• It helps you chip away at your debt and avoid late fees and penalties.
  • It will lower your credit utilisation ratio, which can help your credit rating.
  • It can show your credit card provider that you’re trying to repay as much as possible.
  • You have more control over when you’ll repay the debt. 


  • You’ll still pay interest on the unpaid balance.
  • You might not have extra funds to dedicate to other financial responsibilities.

Paying the full balance

Paying off your entire balance means repaying everything you owe while avoiding interest. If you can afford it, this is the best way to treat credit: using your card to make purchases that you plan to pay off completely by the due date.  


  • You’ll avoid paying interest on your balance.
  • You’ll pay off debt faster.
  • You save money in the long run, as you’re only repaying what you originally borrowed.
  • You may help improve your credit rating.


  • You may not have the money available to repay your entire balance.
  • You might need to keep a lower credit limit to guarantee a full payment every 30 days.

How to make a credit card payment

There are plenty of ways to pay your credit card bill. Here are the most common methods:

  • Online banking, preferably via the bank’s mobile app. Most credit card providers offer this option, and it is the most convenient way to make a payment.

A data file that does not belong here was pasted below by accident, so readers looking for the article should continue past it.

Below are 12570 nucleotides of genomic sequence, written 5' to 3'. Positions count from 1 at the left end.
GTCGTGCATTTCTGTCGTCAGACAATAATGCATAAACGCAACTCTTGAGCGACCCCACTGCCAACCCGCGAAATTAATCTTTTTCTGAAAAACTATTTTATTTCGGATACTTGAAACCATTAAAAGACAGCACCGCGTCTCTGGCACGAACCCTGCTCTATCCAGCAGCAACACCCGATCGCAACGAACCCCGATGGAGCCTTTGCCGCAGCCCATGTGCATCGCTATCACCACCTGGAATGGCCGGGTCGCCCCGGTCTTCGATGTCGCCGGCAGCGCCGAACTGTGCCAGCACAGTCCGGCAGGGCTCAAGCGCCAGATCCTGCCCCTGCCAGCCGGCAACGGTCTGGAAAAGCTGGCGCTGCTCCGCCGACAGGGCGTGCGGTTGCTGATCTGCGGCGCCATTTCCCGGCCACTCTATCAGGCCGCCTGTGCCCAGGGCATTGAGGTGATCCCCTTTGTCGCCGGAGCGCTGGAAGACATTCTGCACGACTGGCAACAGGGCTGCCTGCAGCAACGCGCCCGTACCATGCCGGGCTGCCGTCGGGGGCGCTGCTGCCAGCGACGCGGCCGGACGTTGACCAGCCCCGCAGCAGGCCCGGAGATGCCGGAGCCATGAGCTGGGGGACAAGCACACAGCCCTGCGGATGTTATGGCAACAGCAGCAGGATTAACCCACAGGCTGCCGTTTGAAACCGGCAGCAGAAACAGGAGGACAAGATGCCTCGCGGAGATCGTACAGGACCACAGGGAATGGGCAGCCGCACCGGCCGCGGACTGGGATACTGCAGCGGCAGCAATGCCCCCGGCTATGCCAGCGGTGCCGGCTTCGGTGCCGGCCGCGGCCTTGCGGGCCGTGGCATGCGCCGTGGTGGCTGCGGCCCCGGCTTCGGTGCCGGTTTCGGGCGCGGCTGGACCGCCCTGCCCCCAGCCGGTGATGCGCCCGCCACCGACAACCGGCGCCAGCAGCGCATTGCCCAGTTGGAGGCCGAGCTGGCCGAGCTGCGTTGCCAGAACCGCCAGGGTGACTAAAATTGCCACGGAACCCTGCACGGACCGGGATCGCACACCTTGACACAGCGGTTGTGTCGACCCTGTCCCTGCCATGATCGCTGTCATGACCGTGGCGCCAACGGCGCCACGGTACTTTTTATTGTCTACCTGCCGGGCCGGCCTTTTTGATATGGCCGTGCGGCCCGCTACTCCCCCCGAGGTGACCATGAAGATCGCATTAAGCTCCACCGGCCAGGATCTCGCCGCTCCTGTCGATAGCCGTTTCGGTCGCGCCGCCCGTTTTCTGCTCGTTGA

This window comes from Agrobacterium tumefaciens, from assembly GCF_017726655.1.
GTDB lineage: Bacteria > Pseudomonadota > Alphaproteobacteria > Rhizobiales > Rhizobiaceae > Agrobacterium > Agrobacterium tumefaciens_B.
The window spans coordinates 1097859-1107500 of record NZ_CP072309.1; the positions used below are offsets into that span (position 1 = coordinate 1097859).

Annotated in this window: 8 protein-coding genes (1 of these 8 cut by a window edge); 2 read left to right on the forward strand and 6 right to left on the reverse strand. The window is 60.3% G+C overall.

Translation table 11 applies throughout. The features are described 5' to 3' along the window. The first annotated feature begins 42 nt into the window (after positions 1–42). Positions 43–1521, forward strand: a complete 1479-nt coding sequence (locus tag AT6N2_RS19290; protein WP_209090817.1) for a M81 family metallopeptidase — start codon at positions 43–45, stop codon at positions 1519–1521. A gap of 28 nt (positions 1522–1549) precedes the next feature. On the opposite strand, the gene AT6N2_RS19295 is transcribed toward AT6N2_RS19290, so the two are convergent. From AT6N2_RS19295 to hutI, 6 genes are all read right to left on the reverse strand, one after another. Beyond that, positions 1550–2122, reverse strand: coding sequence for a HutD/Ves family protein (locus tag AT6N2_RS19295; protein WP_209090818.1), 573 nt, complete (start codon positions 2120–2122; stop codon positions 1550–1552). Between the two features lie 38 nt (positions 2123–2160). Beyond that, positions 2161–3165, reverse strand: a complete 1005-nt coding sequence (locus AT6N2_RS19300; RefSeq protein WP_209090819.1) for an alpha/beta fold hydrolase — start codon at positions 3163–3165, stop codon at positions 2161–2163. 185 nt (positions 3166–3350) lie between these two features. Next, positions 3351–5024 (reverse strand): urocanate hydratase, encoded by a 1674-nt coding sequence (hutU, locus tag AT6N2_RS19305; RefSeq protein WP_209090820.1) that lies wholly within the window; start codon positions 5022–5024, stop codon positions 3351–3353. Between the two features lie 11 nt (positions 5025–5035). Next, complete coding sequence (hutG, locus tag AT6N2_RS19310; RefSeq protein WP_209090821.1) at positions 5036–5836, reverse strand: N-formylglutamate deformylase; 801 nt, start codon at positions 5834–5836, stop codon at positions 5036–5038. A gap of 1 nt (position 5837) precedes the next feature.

• By phone or in person. Some people like to pay over the phone to speak to someone for additional support. You also can go to your local branch and settle the bill in person. 
  • By auto payment. You can set up autopay so you don’t have to rely on memory. Pick an account for the auto payment to come from every month. Just make sure that account doesn’t drop below a certain amount to avoid overdraft fees.
  • By direct debit. If your credit card provider differs from your usual bank, you can set up a recurring direct debit. Check with your bank if the autopay can go straight to a credit card or if it needs to go via an everyday account.  

How much should you repay?

You should aim to make frequent full repayments whenever possible. If you can pay off your credit card in full and it doesn’t affect your ability to pay your other bills, you should. 

However, as long as you make the minimum payment, your bank will be happy. Remember, banks make money from credit cards. The longer you have one, especially with an outstanding balance, the more money banks make. Keep this in mind when reading your statements and making repayment decisions. 

You can pay off your card whenever you like, and repayments are not subject to maximum limits. So, if you have an extra $50 or $100, you can make a voluntary credit card payment. Reducing your debt will go a long way toward your financial goals.

What if you can’t make a payment?

While it’s tempting to hide under a rock and wish away your credit card debt, being proactive is important if you find yourself in a bind. It may feel like it, but you’re not alone. Taking action and creating a repayment plan can help alleviate financial problems now and in the future. 

Reach out to your bank first. There are people on the end of the line who help many Australians in your shoes. Discuss new terms for dealing with the debt and know exactly what you owe. Get emotional support from someone you trust and professionals like financial counsellors. The National Debt Helpline is a free, confidential practical and emotional support source.